Giving with a smile. Income $7510 (Last year $4600+)
Food: 350 pounds (about doubled from last year).
Driving through Wetaskiwin on Highway 2A early in the afternoon of December 1st, it was evident by all the red and blue flashing lights that something unusual was happening on the highway south of Pioneer Chrysler. Vehicles were being stopped on the highway while some were re-routed to a side street.
Each year, the RCMP, City police and By-law officers and EMS and a team of other volunteers conduct the Candy Cane Check Stop in support of local charities, Victim Services and the Salvation Army Food Bank. Once the drivers realize they are not being stopped for an infraction, they are invited to make a donation to the Victim Services and the Salvation Army Food Bank. Generous residents donated an amazing $7392.00….. and that is without the nickels, dimes and pennies that are being counted at press time.
The Check Stop was a reminder to not drink and drive
This was a real Check Stop conducted by the Officers but what made it different was the real intent wasn’t to catch drunk drivers on December 1st but to remind people not to drink and drive during the upcoming festive season.
Jeannie Blakely, Victim Services, describes the importance of the Charity Check Stop
Donations made to Victim Services and the Salvation Army Food Bank will, “help us assist people in need during the Christmas season. Many people are struggling with added pressures. There are some who may not be able to supply their family with an adequate meal. Others are in the midst of personal problems such as abuse or a divorce. Some may have lost a family member or friend or were part of an accident or tragedy. The money we are raising today goes directly into helping these people get through the holiday season.”
He didn’t have money with him but came back with $100
It was a chilly, windy afternoon that gradually ate through layers of warm clothing but the volunteers were continually warmed by the generosity as car-after-car stopped and the driver dropped money into the collection cans, donated unwrapped gifts or donated food to the food bank. Dan DeWolf, Chair of Victim Services was delighted with the generosity shown by the people. “One gentleman came through the line and said he was sorry but he didn’t have any money with him but would be back. Not only did he come back through the line-up for a second time but he put $100 into the collection can.”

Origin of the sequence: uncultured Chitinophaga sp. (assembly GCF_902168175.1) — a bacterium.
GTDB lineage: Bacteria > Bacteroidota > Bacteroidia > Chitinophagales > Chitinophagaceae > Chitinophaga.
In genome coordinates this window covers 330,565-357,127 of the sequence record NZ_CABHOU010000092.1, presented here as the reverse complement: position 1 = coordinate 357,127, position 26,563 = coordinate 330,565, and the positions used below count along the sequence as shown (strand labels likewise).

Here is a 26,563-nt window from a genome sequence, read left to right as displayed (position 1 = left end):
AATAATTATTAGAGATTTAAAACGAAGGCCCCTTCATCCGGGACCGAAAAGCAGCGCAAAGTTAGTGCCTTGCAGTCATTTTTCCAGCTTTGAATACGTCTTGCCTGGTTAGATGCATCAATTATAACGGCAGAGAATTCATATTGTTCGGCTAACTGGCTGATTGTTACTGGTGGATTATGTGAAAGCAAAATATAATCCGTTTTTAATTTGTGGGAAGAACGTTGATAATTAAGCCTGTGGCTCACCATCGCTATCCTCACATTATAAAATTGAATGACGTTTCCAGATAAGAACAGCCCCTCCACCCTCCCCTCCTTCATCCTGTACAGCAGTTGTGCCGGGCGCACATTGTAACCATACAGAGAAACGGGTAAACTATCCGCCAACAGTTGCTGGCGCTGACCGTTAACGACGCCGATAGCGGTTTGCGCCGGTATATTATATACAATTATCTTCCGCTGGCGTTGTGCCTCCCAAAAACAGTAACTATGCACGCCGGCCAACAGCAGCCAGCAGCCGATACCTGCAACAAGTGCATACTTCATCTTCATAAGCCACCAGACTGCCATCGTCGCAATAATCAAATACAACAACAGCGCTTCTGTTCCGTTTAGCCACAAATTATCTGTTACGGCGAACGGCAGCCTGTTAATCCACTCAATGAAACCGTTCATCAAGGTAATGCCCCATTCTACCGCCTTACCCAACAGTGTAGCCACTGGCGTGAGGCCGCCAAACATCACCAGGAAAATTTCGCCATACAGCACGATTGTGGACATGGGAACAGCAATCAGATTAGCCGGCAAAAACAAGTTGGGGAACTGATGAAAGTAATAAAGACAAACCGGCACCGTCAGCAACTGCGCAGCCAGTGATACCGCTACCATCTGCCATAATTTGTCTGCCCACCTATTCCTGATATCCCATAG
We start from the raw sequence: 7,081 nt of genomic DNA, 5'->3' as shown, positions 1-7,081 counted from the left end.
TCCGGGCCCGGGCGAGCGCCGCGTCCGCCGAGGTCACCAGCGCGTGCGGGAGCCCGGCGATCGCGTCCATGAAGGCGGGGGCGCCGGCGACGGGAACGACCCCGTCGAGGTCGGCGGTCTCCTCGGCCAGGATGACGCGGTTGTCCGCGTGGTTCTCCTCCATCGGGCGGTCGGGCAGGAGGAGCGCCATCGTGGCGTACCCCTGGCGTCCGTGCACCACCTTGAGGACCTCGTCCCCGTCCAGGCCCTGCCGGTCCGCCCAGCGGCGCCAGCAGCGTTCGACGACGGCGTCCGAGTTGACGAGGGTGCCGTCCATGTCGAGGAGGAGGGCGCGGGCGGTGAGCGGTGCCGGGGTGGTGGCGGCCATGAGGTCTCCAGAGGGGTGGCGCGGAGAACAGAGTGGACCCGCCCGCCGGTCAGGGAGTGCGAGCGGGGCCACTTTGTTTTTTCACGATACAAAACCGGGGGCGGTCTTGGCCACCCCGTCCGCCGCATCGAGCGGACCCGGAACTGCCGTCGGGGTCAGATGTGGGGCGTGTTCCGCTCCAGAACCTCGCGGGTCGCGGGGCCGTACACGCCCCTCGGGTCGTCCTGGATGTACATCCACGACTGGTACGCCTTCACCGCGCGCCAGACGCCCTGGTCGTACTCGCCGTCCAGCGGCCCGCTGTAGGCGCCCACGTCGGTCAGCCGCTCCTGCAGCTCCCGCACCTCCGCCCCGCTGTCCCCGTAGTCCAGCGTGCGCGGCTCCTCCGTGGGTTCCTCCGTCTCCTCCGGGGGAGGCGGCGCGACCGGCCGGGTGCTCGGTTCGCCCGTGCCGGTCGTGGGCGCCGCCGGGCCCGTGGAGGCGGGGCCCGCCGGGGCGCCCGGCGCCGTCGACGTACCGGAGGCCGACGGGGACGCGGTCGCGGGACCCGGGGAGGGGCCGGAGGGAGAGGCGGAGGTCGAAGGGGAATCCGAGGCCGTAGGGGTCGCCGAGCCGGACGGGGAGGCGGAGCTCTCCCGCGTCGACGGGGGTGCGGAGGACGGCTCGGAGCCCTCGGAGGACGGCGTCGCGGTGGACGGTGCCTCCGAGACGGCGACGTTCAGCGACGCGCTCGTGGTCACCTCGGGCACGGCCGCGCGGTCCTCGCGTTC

Although Christmas holiday season is meant to be a happy and joyful time, this isn't necessarily how everyone feels at this time of the year. Christmas can be extremely stressful and depressing for many people. Standing by to help in Wetaskiwin is Victim Services and the Salvation Army Food Bank. Victim Services is a society comprised of the Wetaskiwin Municipal RCMP and Rural RCMP, in partnership with the Wetaskiwin and District Victim Services Society. That is why the law enforcement officers as part of their Check Stop, partnered with Victim Services and the Salvation Army Food Bank to help raise funds for those in need.
Jeannie Blakely, Executive Director of Victim Services is grateful for the donations that the drivers so generously offered at the end of the Check Stop. “Their contributions are so important with helping us assist people in need whether it be victims’ of crime or a tragedy or people that desperately need the food they get from the Salvation Army to get through the Christmas season. We call this a friendly Check Stop. And, a very special thank you to the law enforcement officers, EMS and community volunteers who braved the cold to help make this such a success.”
For more information, to volunteer or to make a donation to Victim Services phone (780) 312-7287 or visit them in the RCMP building.